Dude...she's a princess. You're a beggar. She was forced to marry you against her
will. Don't expect her to be pleased with the situation.
At last they came to a very little hut, and she said,"Oh goodness. What a small house. To whom does this miserable, tiny hovel belong?" The fiddler answered, "That is my house and yours, where we shall live together."
She had to stoop in order to go in at the low door. "Where are the servants?"; said the king's daughter. "What servants?";answered the beggar-man. "You must yourself do what you wish to have done. Just make a fire at once, and set on water to cook my supper, I am quite tired."
YOU'RE tired? She's walked the same distance as you, buddy, and isn't used
to this sort of thing besides. This is completely uncharted territory for her.
A bit ago you were complaining about her not finding you good enough to be
her husband-well, yeah, you're a dirty beggar who's making demands of her the
moment he gets her in his house, even though she's probably as worn out as you!
Not the best first impression!
But the king's daughter knew nothing about lighting fires or cooking,
and the beggar-man had to lend a hand himself to get anything fairly done.
When they had finished their scanty meal they went to bed. But he forced her to get up quite early in the morning in order to look after the house.
As someone who is decidedly NOT a morning person, I deeply sympathize
with the princess here.
For a few days they lived in this way as well as might be, and came to the end of all their provisions. Then the man said, "Wife, we cannot go on any longer eating and drinking here and earning nothing. You must make baskets."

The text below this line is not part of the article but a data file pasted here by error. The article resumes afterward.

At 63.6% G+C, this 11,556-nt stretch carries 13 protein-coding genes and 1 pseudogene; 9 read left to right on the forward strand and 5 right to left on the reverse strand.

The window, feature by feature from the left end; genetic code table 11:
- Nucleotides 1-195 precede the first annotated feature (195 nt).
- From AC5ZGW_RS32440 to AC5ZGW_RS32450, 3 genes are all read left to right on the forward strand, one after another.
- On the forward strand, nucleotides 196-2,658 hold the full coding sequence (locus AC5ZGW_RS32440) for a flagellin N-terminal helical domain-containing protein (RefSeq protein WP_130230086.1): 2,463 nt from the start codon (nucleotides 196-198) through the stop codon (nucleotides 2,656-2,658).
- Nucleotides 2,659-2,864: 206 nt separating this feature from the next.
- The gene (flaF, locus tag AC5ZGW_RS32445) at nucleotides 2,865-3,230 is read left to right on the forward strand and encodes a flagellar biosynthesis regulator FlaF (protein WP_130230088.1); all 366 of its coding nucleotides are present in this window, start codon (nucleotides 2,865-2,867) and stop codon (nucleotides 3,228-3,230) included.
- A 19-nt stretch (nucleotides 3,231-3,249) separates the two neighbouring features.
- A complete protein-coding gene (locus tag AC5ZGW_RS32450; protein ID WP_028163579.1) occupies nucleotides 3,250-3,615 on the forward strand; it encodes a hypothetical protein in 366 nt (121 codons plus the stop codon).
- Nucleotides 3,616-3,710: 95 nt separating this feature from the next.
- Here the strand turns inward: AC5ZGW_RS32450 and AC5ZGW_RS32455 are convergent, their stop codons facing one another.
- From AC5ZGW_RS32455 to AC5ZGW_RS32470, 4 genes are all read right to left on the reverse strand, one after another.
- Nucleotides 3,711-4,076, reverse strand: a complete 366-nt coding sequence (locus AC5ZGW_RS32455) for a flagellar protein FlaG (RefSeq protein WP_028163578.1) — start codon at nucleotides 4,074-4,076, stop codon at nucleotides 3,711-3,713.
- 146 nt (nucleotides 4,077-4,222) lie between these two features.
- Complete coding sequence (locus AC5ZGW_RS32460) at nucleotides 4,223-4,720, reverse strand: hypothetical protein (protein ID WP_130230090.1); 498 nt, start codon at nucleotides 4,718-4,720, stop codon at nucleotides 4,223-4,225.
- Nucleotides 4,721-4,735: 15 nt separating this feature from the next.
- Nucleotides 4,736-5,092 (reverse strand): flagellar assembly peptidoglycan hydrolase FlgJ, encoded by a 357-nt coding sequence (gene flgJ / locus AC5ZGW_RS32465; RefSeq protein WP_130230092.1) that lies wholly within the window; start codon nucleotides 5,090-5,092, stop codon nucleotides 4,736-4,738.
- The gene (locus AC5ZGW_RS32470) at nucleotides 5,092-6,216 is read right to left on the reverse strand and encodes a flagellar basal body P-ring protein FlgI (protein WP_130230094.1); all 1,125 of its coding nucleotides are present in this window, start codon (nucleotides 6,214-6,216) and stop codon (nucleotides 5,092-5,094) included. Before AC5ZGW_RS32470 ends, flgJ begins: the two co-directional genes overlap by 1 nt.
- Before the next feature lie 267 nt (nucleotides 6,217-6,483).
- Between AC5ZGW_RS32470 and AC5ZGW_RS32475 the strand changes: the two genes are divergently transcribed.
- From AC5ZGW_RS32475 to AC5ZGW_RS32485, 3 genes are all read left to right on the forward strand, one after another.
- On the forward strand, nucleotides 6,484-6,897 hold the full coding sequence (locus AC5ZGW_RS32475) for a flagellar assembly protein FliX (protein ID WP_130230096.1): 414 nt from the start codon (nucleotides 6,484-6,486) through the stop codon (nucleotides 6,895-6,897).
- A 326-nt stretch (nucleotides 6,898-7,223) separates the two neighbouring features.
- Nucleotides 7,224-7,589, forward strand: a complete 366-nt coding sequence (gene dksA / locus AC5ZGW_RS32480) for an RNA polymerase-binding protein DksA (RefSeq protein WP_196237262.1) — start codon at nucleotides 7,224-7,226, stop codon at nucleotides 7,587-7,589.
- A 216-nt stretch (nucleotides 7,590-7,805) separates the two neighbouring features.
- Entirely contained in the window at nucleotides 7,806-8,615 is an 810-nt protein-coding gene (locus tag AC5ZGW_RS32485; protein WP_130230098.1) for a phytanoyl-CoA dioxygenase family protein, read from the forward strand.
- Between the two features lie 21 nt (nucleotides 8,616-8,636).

Wife? You really can't even call her by her name? Rude.
....actually, what IS her name? It's never mentioned once! Does she just
not have one and only goes by what title she happens to bear at the time?
He went out, cut some willows, and brought them home. Then she began to
make baskets, but the tough willows wounded her delicate hands.
You can't just suddenly know how to do things like that, or have the ability.
It takes time to build up the endurance for certain tasks. Woodcarving, for
instance-when I started it, even after getting the basic knowledge of how to do
it, it still took a while (and several scars) for my hands to strengthen and
toughen up enough to handle it fairly well.
"I see that this will not do;" said the man. "You had better spin, perhaps you can do that better." She sat down and tried to spin, but the hard thread soon cut her soft fingers so that the blood ran down.
....Just how soft and delicate is this woman's skin? Wet tissue paper would
probably hold up better than that! It's THREAD!
"See, said the man, you are fit for no sort of work. I have made a bad bargain with you. Now I will try to make a business with pots and earthenware. You must sit in the market-place and sell the ware." Alas, thought she, if any of the people from my father's kingdom come to the market and see me sitting there, selling, how they will mock me. But it was of no use, she had to yield unless she chose to die of hunger. For the first time she succeeded well, for the people were glad to buy the woman's wares because she was good-looking, and they paid her what she asked. Many even gave her the money and left the pots with her as well.
Dang. People were just straight up giving her money just because she's pretty?
Is the moral of the story "Pretty people get what they want" or something?!
So they lived on what she had earned as long as it lasted, then the husband
bought a lot of new crockery. With this she sat down at the corner of the market-place, and set it out round about her ready for sale. But suddenly there came a drunken hussar galloping along, and he rode right amongst the pots so that they were all broken into a thousand bits. She began to weep, and did now know what to do for fear.
This is when the "You break it, you buy it" rule comes in handy. Also, if he's that drunk,
how is he balancing well enough to stay on a galloping horse? As a horseback rider
myself, I can tell you that's no easy task when perfectly sober!
"Alas, what will happen to me?" Gried she. "What will my husband say to this?" She ran home and told him of the misfortune. "Who would seat herself at a corner of the market-place with crockery?" said the man. "Leave off crying, I see very well that you cannot do any ordinary work, so I have been to our king's palace and have asked whether they cannot find a place for a kitchen-maid, and they have promised me to take you. In that way you will get your food for nothing."
Jerk jerk jerk jerk JERK. The corner areas are some of the most easily visible,